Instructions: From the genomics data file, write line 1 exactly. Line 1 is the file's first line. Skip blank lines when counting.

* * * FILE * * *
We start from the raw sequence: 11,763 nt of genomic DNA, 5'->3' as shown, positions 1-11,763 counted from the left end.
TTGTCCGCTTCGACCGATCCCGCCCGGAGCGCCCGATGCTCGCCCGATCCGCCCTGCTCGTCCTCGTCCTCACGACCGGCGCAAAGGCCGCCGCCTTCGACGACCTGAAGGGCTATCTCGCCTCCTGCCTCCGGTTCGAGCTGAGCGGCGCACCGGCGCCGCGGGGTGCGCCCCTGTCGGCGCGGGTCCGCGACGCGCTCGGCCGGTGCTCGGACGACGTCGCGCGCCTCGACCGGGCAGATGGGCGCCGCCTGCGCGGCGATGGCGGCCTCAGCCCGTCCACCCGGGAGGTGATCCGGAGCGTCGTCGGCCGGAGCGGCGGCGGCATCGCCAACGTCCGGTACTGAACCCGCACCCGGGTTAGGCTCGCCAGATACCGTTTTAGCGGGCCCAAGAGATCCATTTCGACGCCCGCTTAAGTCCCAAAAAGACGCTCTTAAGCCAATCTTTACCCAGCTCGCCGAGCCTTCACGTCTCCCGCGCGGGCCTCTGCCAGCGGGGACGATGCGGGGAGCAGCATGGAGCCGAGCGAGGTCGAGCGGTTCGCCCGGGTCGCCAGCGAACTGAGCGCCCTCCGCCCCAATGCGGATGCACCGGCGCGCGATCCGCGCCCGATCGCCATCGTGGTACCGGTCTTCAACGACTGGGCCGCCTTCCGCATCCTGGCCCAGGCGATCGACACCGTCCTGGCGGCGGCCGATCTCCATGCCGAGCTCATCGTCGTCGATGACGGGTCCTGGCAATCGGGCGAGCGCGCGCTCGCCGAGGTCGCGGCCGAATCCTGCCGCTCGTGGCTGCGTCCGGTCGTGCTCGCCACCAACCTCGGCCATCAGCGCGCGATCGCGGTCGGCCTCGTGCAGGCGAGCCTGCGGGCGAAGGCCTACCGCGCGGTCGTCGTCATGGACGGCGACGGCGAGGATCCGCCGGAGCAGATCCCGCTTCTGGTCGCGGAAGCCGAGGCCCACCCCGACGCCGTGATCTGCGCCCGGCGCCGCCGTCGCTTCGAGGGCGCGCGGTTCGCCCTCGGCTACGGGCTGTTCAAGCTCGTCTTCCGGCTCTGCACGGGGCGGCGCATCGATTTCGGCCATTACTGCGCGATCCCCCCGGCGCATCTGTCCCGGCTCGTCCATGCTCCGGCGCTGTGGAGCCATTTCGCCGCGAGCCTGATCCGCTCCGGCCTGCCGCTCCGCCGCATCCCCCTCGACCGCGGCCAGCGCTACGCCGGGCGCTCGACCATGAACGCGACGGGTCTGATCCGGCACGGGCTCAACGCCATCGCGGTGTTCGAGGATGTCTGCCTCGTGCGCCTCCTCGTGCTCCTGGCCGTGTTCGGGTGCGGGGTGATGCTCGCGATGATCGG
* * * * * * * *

We start from the raw sequence: 11,763 nt of genomic DNA, 5'->3' as shown, positions 1-11,763 counted from the left end.